Portable fish farm at Growing Power in Milwaukee, Wisconsin. Photo: Steven Walling. Accessed from the Wikimedia Commons.
Portable fish farm at Growing Power in Milwaukee, Wisconsin. Photo: Steven Walling. Accessed from the Wikimedia Commons.

With the recent increase in popularity of urban farming on the rise, the question arises: how much food can actually be generated in the city?  One technique that can increase calories per square foot while also reducing fertilizer and pesticide use is aquaponics.  Aquaponics is a food-production strategy that links aquaculture, the raising of fish and shellfish for food, and hydroponics, the growing of plants outside of a soil medium, to the benefit of both.

The joined system reduces resource input (water and fertilizer) and waste compared to either system individually.  Wastes from the fish-rearing tank contain ammonia which is toxic to the fish.  These wastes are brought through a shallow medium containing nitrogen-fixing bacteria that break down the ammonia into nitrites and, in a second step, into nitrates.  The nitrate water is passed through plant growing beds where plants filter out the nitrates, using them for growth.  The water, now filtered, returns to the fish-rearing tank.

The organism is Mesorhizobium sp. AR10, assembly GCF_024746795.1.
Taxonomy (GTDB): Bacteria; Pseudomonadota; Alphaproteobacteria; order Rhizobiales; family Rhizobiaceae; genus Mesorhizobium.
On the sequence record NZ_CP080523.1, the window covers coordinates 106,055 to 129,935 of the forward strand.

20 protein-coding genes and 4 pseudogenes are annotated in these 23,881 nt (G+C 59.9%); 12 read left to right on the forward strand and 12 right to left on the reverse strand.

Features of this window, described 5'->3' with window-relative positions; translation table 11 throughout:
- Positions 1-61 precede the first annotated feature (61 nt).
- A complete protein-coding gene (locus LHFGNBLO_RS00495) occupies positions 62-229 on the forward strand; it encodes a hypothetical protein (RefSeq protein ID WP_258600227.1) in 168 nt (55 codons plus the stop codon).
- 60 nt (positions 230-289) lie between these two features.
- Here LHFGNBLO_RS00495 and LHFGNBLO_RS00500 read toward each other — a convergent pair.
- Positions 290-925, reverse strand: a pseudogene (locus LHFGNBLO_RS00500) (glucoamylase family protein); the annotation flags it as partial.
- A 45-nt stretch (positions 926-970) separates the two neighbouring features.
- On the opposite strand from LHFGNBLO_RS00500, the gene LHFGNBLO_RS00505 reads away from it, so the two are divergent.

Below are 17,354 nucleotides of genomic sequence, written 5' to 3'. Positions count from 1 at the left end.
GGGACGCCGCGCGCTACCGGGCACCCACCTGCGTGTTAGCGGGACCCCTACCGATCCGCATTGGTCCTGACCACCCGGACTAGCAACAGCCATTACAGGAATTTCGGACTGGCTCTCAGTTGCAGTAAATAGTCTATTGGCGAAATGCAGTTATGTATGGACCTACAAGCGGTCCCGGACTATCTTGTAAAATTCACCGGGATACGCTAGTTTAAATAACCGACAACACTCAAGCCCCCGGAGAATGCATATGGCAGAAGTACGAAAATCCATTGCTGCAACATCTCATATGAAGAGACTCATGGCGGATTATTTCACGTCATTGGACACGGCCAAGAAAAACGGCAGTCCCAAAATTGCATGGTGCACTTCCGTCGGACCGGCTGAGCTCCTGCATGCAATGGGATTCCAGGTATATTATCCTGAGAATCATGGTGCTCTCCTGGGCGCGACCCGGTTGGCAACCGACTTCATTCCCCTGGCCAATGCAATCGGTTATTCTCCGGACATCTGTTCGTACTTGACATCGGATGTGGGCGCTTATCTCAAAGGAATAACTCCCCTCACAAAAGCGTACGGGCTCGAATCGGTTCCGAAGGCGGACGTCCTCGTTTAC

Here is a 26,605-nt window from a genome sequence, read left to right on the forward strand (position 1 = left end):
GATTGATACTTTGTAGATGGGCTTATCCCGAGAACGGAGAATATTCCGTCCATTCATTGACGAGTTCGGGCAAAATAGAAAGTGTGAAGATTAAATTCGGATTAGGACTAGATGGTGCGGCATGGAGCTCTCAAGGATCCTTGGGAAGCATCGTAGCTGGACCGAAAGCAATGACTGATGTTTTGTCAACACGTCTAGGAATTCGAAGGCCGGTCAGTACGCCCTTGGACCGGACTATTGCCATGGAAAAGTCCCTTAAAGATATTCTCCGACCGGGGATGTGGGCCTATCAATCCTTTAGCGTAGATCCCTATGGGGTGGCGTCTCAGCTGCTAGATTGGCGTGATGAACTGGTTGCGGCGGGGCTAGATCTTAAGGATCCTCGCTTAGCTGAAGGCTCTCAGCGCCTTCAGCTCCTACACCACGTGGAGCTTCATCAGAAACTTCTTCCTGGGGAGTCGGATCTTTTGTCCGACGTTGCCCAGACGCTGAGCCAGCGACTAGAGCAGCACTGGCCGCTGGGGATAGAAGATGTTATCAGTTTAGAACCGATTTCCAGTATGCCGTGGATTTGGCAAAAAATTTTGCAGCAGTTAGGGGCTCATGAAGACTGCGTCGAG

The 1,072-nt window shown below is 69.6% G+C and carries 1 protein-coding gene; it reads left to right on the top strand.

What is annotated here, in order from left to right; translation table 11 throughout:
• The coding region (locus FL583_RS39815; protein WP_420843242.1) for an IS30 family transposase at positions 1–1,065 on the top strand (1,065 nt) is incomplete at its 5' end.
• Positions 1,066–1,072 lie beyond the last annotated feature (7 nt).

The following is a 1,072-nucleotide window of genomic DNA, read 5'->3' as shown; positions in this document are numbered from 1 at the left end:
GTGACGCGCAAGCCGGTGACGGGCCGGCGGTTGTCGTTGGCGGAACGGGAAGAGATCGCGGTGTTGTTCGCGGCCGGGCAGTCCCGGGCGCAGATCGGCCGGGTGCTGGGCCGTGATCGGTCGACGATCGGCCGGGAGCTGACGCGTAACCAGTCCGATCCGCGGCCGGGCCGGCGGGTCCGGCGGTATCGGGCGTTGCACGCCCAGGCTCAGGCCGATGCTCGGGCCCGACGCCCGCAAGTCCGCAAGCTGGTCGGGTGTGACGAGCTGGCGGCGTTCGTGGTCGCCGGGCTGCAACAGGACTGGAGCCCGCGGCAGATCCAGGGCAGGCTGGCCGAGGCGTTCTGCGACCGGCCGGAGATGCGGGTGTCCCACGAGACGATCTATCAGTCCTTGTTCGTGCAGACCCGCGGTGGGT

Systems like these are being used both at a commercial scale as well as in backyards.  Aquaponics startups are showing up in old warehouses in cities like Chicago and Milwaukee. 312 Aquaponics in Chicago shares its building—a former meat-packing plant—with a kombucha-brewing business and a microbrewery (1).  Sweet Water Organics, in an old Milwaukee warehouse, produces a range of greens and vegetables, herbs, oyster mushrooms, perch, and tilapia (2).

A quick internet search for “DIY Aquaponics” brings up many styles and techniques to help the backyard gardener, or even an indoor gardener, build a variety of sizes of aquaponics systems.

The reuse of water, the vertical stackability of the systems, and the conversion of wastes into nutrients makes aquaponics systems ideal for urban areas and arid regions.

(1) MARTHA IRVINE – AP National, Writer. “In An Old Chicago Meat Plant, Greens And Fish Grow.” AP Top News Package (2012): Newspaper Source Plus. Web. 2 Aug. 2013.

(2). Sweet Water Organics. 2013. Swet Water Organics Products and Services, http://sweetwater-organic.com/products_services (8/2/13).

Post by Sarah Schramm.

Sarah is a graduate student at the University of Virginia, pursuing a Masters in Landscape Architecture.